• 7 Years Ago
        Well if energy demand goes up, it's fair to assume that new plants with even cleaner tech will be constructed, which would also decrease emissions while substituting it for oil.

        In certain places they ARE cleaner than a Corolla, and Corollas have good fuel economy, no?

        A sports car rivaling a corolla for fuel economy when running off of the worst coal plants is pretty good IMO. Now imagine if a corolla was running off of clean energy....
        • 7 Years Ago
        Right, so you say we just need to take every car off the road and replace them with cleaner ones.

        This is why electricity makes so much sense. You can put the cars on the road and they are already cleaner and you can continually upgrade the power plants over time to be even cleaner without having to replace all the cars on the road each time.

        A plug-in Prius should be cleaner than the current one in typical use. That is because as I've already shown on here, electric cars are cleaner in real-world conditions than even the Prius when run on the electricty from most areas of the country. So when the car runs as a hybrid, it'll be clean. For the first 40 miles, it'll be even cleaner.
        • 7 Years Ago
        Every car will come off the road at the rate of attrition regardless of what we use.

        And I don't agree that its cleaner the first 40 miles, because being powered from the coal plant is only slightly more clean than a Corolla.

        Driving your Prius in gas/electric mode actually has a comparatively decent cleanliness to it relative to coal or conventional gasoline power.
        • 7 Years Ago
        A mentioned in my link above, in all places they are cleaner than a Corolla. Even using the emissions of the average coal plant. In the average place in the US they are already cleaner than a Prius (going by Volt in average US grid data).
      • 7 Years Ago
      What we need is the government to provide tax incentives to companies to help us adopt electric cars and plugin hybrids. If employees could charge their cars at work on the company dime, and the company get a tax break for that money spent, AND further tax break if they provide that electricty in a green way, then we are really helping out. The range of a plugin for your work commute only needs to be half since you can charge at work, thus making the cars cheaper and the tech more feasible. We have a guy here at work with an electric MR2 conversion and the co lets him charge it while at work for free. It has about 20mi range and that is more than enough. He built it for all of about $15k.

      • 7 Years Ago
      The only things stupider than people coming in to bash Toyota...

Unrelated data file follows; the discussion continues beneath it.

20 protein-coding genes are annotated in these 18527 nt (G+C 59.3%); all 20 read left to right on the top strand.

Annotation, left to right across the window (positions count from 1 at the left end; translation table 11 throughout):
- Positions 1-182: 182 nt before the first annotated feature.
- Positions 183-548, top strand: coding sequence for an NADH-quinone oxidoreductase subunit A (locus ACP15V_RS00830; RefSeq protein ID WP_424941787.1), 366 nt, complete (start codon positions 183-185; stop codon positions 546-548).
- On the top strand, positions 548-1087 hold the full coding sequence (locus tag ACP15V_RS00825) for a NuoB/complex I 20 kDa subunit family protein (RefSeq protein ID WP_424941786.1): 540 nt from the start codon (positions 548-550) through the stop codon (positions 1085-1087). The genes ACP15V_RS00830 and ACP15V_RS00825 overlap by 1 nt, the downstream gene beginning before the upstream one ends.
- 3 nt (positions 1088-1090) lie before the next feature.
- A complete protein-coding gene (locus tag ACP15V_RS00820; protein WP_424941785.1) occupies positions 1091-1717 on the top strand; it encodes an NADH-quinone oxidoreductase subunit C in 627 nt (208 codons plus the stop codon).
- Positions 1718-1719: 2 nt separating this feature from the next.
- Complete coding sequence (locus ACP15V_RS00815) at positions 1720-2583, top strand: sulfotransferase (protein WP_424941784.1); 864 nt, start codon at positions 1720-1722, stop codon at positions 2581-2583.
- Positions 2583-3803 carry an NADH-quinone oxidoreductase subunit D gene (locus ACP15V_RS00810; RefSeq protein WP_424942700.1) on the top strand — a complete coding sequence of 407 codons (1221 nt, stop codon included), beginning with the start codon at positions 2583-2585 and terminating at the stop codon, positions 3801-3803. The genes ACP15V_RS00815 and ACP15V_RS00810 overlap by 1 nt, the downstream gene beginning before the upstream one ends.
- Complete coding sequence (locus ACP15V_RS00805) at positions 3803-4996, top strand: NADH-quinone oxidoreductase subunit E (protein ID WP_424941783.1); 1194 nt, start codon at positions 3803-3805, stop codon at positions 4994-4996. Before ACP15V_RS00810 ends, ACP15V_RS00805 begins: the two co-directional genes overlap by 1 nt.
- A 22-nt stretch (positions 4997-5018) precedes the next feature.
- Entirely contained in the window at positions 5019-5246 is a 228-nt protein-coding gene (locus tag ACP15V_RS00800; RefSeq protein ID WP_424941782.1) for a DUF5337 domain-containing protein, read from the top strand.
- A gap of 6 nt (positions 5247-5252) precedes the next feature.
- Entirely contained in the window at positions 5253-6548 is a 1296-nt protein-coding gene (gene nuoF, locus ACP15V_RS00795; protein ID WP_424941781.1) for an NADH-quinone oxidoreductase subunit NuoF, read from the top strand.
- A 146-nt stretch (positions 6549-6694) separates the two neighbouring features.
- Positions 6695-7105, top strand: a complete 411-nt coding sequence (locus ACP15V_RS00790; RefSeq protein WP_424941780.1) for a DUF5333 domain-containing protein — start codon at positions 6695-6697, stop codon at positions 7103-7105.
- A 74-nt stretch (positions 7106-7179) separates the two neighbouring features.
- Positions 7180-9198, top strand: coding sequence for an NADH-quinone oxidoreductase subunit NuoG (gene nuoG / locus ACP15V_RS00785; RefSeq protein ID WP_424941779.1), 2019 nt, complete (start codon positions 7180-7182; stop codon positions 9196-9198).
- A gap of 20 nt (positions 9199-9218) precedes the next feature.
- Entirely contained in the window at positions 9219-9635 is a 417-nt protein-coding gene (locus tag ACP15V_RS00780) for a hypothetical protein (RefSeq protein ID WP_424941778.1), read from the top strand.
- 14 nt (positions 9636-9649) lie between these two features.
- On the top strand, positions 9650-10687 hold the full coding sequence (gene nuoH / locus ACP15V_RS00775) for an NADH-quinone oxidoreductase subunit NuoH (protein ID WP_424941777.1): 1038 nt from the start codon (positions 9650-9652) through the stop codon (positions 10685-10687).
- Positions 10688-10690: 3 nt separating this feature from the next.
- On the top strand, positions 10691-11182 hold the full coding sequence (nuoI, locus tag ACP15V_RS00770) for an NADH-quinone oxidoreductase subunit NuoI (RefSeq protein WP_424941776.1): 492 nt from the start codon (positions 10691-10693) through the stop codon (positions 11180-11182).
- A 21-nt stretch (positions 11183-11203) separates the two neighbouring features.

... is Toyota fans reverse trolling and turning a slightly critical article into an excuse to bash all the other companies trying different things and posting "in before" crap.

      It's a Toyota hybrid. It will get some of the best mileage on the road but it will be sold out and scalped for a few years after debut and it won't get the mileage the hype machine was predicting.

      Americans in droves will decide not to get one because dealers were buttheads, or it didn't have cupholders or because a corolla was on super-duper sale and be annoyed by the people who got one acting like they are part of the bestest club in the world.
      • 7 Years Ago
      GM told us as much, with the trouble of bringing the Volt to market. Very clever Toyota!
      • 7 Years Ago
      This is not a knock on Toyota, this is a knock on all the Prius fangirls that inflate its worth to imaginary levels.

      I've heard people talking out their ass about how the first of the next-gen Prius would easily get 100mpg, with the bigger Nickel batteries. At best those cars were expecting 55mpg combined. You know, what Toyota originally advertized for the car in 1998, which was anything but accurate.

      "we don't think this message is going to get through to the masses. Besides, if Toyota's next-gen hybrids can reach anything close to 100 mpg, we think shoppers of fuel-efficient vehicles will be too busy foaming at the mouth to even notice."

      I couldn't agree more.
        • 7 Years Ago
        The thing is it all depends on where you drive and how. Even on the same route, different driving styles (which may or may not affect travel time) can give significantly different MPG results. I do not see many drivers doing idiotically simple things like lifting off the gas when the light turns red despite that it will save them fuel without taking any more time out of their day.
        The fact is that it is possible to achieve 100mpg in a current production Prius under optimal conditions and that it is also quite simple to average significantly higher than the EPA number on just about any car they rate. This is the angle where the 100mpg people come from. Will the Prius be EPA rated at 100mpg? Not bloody likely. As crazy as the EPA test is, I doubt you could get 100mpg in any car that the public would be interested in.